Isa 7:14 Therefore the Lord himself shall give you a sign; Behold, a virgin shall conceive, and bear a son, and shall call his name Immanuel.
Immanuel means “God with us”. The Son of God had come to dwell with, or tabernacle on earth with His people.
John 1:14 And the Word was made flesh, and dwelt among us, (and we beheld his glory, the glory as of the only begotten of the Father,) full of grace and truth.
The Feast of Tabernacles (Sukkot), occurs five days after the Day of Atonement, and is a festival of rejoicing and celebration of deliverance from slavery in Egypt (Leviticus 23:42-43).
Luke 2:7 And she brought forth her firstborn son, and wrapped him in swaddling clothes, and laid him in a manger; because there was no room for them in the inn.
Why was there no room at the inn? Bethlehem is only about 5 miles from Jerusalem, and all the men of Israel had come to attend the festival of Tabernacles as required by the law of Moses. Every room for miles around Jerusalem would have been already taken by pilgrims, so all that Mary and Joseph could find for shelter was a stable. During Tabernacles, everyone was to live in temporary booths (Sukkot), as a memorial to Israel’s pilgrimage out of Egypt – Lev. 23:42-43. The birth of the Savior, in what amounted to a temporary dwelling rather than a house, signaled the coming deliverance of God’s people from slavery to sin, and their departing for the promised land, which is symbolized by Tabernacles.
Also of note is the fact that the Feast of Tabernacles is an eight day feast (Lev 23:36, 39). Why eight days? It may be because an infant was dedicated to God by performing circumcision on the eighth day after birth:
Luke 2:21 And when eight days were accomplished for the circumcising of the child, his name was called JESUS, which was so named of the angel before he was conceived in the womb.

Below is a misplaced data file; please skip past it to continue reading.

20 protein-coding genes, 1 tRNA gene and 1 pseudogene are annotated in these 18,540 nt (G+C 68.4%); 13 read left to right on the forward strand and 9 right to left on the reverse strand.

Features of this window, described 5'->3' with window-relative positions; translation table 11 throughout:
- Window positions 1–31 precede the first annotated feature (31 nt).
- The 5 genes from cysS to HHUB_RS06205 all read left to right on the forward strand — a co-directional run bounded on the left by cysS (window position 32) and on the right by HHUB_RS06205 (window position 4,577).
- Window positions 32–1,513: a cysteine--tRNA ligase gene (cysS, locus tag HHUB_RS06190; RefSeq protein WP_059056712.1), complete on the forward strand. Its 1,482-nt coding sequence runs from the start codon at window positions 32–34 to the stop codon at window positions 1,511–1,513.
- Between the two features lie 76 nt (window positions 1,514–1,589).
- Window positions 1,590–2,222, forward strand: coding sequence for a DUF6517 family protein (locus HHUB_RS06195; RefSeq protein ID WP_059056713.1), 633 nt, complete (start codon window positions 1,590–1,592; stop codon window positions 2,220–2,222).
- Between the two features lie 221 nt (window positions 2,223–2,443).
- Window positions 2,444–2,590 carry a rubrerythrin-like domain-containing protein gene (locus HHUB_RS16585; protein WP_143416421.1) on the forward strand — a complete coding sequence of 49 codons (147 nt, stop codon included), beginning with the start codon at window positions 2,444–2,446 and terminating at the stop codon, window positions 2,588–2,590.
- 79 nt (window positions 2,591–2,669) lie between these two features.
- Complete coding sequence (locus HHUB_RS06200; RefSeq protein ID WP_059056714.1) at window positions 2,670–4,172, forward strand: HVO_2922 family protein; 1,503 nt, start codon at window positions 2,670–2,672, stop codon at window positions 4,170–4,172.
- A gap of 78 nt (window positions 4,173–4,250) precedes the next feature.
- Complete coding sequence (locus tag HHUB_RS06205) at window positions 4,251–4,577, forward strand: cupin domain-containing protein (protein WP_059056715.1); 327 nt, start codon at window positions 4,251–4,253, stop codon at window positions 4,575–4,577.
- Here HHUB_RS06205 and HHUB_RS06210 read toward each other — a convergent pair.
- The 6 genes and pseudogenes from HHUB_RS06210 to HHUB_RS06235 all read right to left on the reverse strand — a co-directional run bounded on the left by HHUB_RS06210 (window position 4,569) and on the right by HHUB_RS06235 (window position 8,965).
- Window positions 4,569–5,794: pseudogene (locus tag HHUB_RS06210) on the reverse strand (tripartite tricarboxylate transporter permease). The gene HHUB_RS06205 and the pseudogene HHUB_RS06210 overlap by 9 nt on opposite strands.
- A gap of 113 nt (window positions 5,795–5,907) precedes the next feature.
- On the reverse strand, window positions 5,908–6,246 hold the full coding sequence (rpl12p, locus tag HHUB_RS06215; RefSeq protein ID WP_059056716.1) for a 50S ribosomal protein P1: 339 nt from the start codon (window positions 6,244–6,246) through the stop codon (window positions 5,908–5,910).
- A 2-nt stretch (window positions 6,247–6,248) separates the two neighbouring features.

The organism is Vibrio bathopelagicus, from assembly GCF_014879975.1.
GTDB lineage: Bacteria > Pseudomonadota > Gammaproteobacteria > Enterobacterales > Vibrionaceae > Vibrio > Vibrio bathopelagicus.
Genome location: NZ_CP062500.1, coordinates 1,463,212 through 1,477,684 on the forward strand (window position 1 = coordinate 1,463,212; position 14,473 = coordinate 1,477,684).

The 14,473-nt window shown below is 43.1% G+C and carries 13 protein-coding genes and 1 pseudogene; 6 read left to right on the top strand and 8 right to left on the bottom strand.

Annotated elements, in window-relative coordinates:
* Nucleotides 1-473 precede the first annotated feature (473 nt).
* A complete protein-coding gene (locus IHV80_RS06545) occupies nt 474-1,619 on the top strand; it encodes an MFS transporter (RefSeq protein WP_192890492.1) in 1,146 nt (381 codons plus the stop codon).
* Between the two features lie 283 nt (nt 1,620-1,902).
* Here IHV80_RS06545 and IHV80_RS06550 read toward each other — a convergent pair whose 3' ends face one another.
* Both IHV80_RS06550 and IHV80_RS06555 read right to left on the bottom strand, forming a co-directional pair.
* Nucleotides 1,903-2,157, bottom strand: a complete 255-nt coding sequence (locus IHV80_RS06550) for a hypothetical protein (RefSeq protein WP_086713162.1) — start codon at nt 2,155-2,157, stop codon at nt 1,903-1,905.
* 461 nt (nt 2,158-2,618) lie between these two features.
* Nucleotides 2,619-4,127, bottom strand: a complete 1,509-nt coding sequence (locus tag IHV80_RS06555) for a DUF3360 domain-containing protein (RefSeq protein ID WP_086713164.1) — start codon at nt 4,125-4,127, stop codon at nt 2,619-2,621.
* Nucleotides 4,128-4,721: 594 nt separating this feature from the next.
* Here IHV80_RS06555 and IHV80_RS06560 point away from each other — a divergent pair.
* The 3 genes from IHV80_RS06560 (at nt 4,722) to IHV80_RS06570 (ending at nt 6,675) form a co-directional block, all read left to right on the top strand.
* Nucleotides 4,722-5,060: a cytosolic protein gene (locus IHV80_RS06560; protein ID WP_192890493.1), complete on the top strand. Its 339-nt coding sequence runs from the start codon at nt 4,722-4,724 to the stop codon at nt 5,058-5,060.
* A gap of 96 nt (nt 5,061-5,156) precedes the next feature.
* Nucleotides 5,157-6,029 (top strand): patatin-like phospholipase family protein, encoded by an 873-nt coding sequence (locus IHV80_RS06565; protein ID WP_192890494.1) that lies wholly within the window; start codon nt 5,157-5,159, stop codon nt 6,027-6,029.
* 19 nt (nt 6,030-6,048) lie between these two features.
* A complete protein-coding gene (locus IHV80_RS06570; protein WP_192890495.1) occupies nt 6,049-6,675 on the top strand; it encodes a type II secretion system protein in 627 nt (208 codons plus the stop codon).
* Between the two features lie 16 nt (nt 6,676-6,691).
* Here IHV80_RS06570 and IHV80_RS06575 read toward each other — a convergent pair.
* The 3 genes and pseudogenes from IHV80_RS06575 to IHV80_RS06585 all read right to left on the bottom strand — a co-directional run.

So the infant Jesus would have been circumcised on the eighth and last day of the Feast of Tabernacles, a Sabbath day. The Jews today consider this a separate festival from Tabernacles, and they call it Shemini Atzeret.
So, if you have followed the above reasoning, based on the scriptural evidence, a case can apparently be made that Jesus Christ was born on the 15th day of the month of Tishri, on the first day of the Feast of Tabernacles, which corresponds to the September – October timeframe of our present calendar!
Tabernacles Future Fulfillment
It is also interesting to note that Tabernacles was a feast of ingathering of the Harvest (Exo 23:16 and 34:22). If Jesus’ first coming was indeed on 15 Tishri, the first day of Tabernacles, then it is quite reasonable to presume that the harvest of this earth, the ingathering of the second coming of Jesus Christ, will also occur on precisely the same date. The unknown factor would be the year that this would happen.
May each of you have a Merry Christmas and have a blessed and prosperous New Year!